For books by an editor the order is title (in italics), author, place of publisher, name of publisher, year:
Philosophy of education. Edited by R.S. Peters. London, Oxford University Press, 1973.
For an article in an edited book, the order would be surname and initials (in capitals), title of article, 'in', title of author who wrote the book (in capitals), title of book (in italics), place of publication, name of publisher and year of book:
HIRST, P.H. What is teaching? in PETERS, R.S., Philosophy of education. London, Oxford University Press, 1973.
For journal articles the author and initials are written in capitals, followed by the title of the article, the name of the journal (in italics), part number, volume number (in brackets), date (including the month) and page numbers of the article (the date and page numbers are separated by a colon):
KHOO, G.K. Accounting for leases. The Chartered Accountant in Australia, 46(5): Nov. 1975: 19-23.
For references cited in another work the order would be author of the primary source (in capitals), followed by title, place of publisher, name of publisher and date:
The footnote would cite the secondary source and title first:
J.B. Morton, Diet of thistles, Cape, cited in W.J. Reichmann, Use and abuse of statistics, London, Penguin, 1964, p. 92.
For website articles, superscript numbers should be used in the main body of the text in the same way as for books and journal articles and the reference list at the end would be written as author, initial, title of article (in italics), name of site sponsor, year, retrieved day/month/year, web address:
Australian Bureau of Statistics, Building approvals, Australia, cat. no. 8731.0, ABS Ausstats, 2004, retrieved 3 November 2004, www.abs.gov.au/Ausstats/abs%40.nsf/mf/8731.0?OpenDocument.
For an electronic journal article found on a database the bibliography or reference list should be written as author, initial, title of article (in inverted commas), title of journal (in italics), volume number, part number year, page number, date retrieved and database name:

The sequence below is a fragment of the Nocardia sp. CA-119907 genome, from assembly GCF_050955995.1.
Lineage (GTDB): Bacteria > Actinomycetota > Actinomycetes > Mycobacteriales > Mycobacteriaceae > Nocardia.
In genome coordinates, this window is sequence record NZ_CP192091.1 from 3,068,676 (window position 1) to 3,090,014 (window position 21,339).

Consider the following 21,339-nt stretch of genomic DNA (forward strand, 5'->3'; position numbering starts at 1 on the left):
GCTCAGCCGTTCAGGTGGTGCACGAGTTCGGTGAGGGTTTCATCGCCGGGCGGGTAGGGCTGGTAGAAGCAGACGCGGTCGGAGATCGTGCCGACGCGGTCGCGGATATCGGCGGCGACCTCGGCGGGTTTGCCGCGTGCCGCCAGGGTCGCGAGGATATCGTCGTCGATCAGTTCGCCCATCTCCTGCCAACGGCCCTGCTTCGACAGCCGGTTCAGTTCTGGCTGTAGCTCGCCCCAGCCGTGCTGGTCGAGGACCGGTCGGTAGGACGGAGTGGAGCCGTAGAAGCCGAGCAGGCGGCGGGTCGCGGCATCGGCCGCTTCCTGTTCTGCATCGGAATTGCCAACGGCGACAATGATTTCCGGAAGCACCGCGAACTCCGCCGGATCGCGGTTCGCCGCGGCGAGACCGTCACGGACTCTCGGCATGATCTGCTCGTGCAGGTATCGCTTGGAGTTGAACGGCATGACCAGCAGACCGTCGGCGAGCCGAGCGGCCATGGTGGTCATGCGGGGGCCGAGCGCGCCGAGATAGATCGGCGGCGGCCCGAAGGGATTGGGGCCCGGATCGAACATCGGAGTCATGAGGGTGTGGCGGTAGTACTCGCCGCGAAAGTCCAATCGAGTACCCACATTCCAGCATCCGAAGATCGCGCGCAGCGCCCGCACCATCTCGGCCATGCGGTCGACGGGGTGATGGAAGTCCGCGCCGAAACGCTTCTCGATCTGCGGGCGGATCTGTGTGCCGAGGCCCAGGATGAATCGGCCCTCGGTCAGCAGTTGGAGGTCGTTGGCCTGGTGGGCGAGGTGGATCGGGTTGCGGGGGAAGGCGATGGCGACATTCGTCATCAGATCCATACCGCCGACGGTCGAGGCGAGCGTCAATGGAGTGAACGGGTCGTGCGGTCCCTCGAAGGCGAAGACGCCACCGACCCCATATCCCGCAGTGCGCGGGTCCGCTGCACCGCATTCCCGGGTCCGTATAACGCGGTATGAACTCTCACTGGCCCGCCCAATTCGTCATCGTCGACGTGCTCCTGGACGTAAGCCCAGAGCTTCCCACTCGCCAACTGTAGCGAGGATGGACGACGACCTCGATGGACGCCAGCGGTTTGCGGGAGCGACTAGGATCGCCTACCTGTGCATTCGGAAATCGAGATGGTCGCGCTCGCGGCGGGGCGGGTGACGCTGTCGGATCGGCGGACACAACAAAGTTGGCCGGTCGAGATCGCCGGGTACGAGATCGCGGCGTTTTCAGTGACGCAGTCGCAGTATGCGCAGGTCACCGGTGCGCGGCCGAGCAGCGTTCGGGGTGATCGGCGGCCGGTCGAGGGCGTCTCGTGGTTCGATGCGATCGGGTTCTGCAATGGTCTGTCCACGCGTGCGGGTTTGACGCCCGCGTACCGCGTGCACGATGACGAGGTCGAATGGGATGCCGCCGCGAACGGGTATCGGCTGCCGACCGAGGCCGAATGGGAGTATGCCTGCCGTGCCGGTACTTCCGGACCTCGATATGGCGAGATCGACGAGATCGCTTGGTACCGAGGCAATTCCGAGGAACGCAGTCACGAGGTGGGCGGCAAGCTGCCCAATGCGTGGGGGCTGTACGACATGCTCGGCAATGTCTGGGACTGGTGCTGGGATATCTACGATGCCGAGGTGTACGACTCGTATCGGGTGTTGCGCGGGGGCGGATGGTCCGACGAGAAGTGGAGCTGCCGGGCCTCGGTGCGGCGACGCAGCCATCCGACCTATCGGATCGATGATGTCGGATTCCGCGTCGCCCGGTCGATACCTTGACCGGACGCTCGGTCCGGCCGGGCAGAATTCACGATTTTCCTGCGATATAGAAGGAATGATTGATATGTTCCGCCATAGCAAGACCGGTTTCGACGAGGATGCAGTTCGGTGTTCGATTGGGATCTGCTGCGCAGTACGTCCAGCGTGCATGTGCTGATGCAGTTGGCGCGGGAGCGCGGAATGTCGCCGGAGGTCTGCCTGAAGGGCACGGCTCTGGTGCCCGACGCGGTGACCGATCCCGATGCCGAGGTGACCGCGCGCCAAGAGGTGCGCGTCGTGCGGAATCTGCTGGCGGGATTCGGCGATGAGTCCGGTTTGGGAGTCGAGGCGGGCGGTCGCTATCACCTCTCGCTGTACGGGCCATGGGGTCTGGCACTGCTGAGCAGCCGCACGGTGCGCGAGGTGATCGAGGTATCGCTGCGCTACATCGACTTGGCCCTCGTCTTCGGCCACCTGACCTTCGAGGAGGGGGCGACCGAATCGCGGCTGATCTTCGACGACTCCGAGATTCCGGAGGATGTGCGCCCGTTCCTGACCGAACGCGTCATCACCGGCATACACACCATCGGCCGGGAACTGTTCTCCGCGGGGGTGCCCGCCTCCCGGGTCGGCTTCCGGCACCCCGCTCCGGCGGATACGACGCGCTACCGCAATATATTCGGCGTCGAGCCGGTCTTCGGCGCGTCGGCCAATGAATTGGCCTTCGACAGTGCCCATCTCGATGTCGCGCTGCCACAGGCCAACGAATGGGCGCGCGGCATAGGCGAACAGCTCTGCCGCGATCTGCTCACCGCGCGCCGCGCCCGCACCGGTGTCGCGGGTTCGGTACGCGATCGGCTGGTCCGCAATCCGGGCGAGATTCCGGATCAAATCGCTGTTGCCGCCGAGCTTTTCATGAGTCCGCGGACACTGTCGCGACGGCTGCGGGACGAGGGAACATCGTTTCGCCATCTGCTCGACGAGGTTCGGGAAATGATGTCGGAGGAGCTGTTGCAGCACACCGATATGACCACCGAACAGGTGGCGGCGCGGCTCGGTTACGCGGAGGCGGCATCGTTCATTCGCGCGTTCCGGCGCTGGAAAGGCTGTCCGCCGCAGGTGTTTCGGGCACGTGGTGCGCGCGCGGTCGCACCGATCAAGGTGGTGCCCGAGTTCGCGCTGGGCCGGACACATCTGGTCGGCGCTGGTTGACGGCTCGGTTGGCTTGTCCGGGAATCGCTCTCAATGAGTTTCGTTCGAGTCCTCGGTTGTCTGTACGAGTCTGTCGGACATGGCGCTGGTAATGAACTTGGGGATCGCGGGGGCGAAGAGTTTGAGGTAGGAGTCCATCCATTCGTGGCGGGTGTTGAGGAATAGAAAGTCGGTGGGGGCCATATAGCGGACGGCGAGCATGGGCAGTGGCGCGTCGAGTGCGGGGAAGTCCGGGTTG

Lobo, J, 'Latin American construction at a glance', Construction Review, vol. 41, no. 1, 1995, pp. iv-vi, retrieved 5 November 2004, Expanded Academic ASAP database.
Newspaper articles should be written as author, initial, title of article (in inverted commas), title of newspaper (in italics), day, month, year, page numbers, followed by the letter 's' when the article is from a special, independently numbered section:
Edwards, P, 'Mud, glorious mud', The Age, 20 October 2004, pp. 6-7s.
When compiling entries for a reference list or bibliography, the system is the same as footnotes with two exceptions. Firstly, a reference list is arranged alphabetically according to surname of authors and no numbers are used. Secondly, the surname of the author comes before the initials in the reference section, whereas footnotes put the initials of authors before the surname.
In conclusion, this section has assessed the Oxford citation style of referencing. This is more complicated and time-consuming than the Harvard referencing style as it uses footnotes, and the bibliography format differs slightly to the footnote or endnote format of attributing authors of books or articles. The Oxford system also differs from the Harvard system in that it generally uses a bibliography which consists of all the sources that were used to inform the paper but are not necessarily included in the main text. It is important to note that the Oxford style can be interpreted slightly differently by different individuals and institutions so it is essential that the writer checks what is required before embarking on an assignment.